Censure

Those that are at peace in their own consciences will be peaceable towards others. A busy, contentious, quarrelsome disposition, argues that it never felt peace from God, and though many men think it commendable to censure the infirmities of others, yet it argues their own weakness; for it is a sign of strength, where we see in men anything good, to bear with their weakness.

The censure of frequent and long parentheses has led writers into the preposterous expedient of leaving out the marks by which they are indicated. It is no cure to a lame man to take away his crutches.

All censure of a man's self is oblique praise. It is in order to show how much he can spare.

Only the grave will cure the hunchback.

I know that there may be several men who have charged the American Federation of Labor . . . to be against what they are pleased to call industrial unionism or the one big union, and I would venture to say that when they . . . consider this proposition outside of our union [Cigar Makers International Union] then they are industrialists; but when there is a proposal to open our doors and go into the highways and byways and organize these men and women against whom literally we are closing our doors, it is opposed.

All envy is proportionate to desire; we are uneasy at the attainments of another, according as we think our own happiness would be advanced by the addition of that which he withhold from us; and therefore whatever depresses immoderate wishes, will, at the same time, set the heart free from the corrosion of envy, and exempt us from that vice which is, above most others, tormenting to ourselves, hateful to the world, and productive of mean artifices and sordid projects.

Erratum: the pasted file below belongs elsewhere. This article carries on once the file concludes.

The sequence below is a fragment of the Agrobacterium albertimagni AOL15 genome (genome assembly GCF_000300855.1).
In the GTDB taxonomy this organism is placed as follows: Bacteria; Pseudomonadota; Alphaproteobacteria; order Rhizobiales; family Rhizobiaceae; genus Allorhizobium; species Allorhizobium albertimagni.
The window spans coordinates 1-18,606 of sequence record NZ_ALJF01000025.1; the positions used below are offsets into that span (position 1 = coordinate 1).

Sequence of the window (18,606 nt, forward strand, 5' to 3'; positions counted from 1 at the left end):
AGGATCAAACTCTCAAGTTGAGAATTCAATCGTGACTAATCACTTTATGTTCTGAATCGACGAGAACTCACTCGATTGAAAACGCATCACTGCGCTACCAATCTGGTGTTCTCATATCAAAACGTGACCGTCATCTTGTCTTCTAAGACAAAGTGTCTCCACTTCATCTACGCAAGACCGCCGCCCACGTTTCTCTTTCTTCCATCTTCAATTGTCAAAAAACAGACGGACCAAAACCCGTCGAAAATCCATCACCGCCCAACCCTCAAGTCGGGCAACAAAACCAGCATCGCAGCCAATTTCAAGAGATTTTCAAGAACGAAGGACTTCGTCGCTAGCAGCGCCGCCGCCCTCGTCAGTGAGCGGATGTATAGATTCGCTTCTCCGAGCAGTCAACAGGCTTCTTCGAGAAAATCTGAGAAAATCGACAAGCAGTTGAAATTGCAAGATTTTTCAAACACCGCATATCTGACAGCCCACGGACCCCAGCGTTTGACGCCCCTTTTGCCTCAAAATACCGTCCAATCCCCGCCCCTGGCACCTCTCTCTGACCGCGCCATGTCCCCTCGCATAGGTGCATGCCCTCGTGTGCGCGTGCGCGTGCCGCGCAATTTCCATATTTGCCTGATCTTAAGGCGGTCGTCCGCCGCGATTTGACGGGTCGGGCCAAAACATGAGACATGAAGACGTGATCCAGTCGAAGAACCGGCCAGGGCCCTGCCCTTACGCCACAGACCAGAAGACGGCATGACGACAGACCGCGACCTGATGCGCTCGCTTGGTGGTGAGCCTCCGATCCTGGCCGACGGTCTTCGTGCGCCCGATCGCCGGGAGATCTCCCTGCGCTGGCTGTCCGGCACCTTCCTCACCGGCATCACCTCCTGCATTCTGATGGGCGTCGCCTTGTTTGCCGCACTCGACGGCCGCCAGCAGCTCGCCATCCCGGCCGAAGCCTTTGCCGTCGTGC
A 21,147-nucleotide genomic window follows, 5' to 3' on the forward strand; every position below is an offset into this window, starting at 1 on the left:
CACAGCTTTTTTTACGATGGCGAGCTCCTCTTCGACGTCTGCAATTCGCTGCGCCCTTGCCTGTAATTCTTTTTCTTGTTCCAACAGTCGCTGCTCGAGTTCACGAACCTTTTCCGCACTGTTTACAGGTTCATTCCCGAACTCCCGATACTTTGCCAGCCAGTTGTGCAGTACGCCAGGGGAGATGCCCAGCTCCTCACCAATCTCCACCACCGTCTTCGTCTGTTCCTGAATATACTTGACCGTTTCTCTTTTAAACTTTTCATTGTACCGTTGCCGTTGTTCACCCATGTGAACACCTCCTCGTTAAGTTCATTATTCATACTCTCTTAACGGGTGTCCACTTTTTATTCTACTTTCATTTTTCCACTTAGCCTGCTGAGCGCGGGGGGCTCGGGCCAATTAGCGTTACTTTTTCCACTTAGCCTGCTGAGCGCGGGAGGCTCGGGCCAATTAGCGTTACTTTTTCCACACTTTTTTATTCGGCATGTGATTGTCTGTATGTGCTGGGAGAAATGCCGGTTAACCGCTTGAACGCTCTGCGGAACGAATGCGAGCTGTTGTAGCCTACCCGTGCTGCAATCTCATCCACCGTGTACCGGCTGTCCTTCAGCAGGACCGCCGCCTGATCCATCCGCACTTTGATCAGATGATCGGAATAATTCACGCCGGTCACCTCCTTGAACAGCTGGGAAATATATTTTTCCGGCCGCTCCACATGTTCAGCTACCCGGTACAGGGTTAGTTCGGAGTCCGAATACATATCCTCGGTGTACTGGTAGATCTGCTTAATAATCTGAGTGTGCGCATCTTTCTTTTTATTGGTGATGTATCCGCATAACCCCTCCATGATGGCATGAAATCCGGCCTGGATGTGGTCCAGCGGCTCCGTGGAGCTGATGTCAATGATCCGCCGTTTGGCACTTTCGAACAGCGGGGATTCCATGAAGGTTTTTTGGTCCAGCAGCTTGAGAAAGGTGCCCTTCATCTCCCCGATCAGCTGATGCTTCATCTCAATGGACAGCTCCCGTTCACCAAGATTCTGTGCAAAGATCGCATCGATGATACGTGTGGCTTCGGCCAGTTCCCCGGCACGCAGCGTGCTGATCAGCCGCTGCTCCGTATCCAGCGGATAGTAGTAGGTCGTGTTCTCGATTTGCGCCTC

Disappointment, when it involves neither shame nor loss, is as good as success; for it supplies as many images to the mind, and as many topics to the tongue.

It is foolish to make experiments upon the constancy of a friend, as upon the chastity of a wife.

There is what I call the American idea. I so name it, because it seems to me to lie at the basis of all our truly original, distinctive, and American institutions. It is itself a complex idea, composed of three subordinate and more simple ideas, namely: The idea that all men have unalienable rights; that in respect thereof, all men are created equal; and that government is to be established and sustained for the purpose of giving every man an opportunity for the enjoyment and development of all these unalienable rights. This idea demands, as the proximate organization thereof, a democracy, that is, a government of all the people, by all the people, for all the people; of course, a government after the principles of eternal justice, the unchanging law of God; for shortness' sake, I will call it the idea of Freedom.

One of our defects as a nation is a tendency to use what have been called weasel words. When a weasel sucks eggs the meat is sucked out of the egg. If you use a weasel word after another there is nothing left of the other.

He [the flatterer] is just the person, too, who can run errands to the women’s market without drawing breath. He is the first of the guests to praise the wine; and to say, as he reclines next the host, ‘How delicate is your fare!’ and (taking up something from the table)

Nor will the sweetest delight of gardens afford much comfort in sleep; wherein the dullness of that sense shakes hands with delectable odours; and though in the bed of Cleopatra, can hardly with any delight raise up the ghost of a rose.

I may therefore conclude, that the passion of laughter is nothing else but sudden glory arising from a sudden conception of some eminency in ourselves by comparison with the infirmity of others, or with our own formerly: for men laugh at the follies of themselves past when they come suddenly to remembrance, except they bring with them any present dishonour.

How happy it is to believe, with a steadfast assurance, that our petitions are heard even while we are making them; and how delightful to meet with a proof of it in the effectual and actual grant of them.

Religion! what treasure untold resides in that heavenly word! My hat and wig will soon be here, they are upon the road.

Thou whom avenging pow’rs obey, cancel my debt (too great to pay) before the sad accounting day.

It is genius that brings into being, and it is taste that preserves. Without taste genius is nought but sublime folly.

Much of the glory and sublimity of truth is connected with its mystery. - To understand everything we must be as God.

Piety and morality are but the same spirit differently manifested. Piety is religion with its face toward God; morality is religion with its face toward the world.

Be patient, for the world is broad and wide.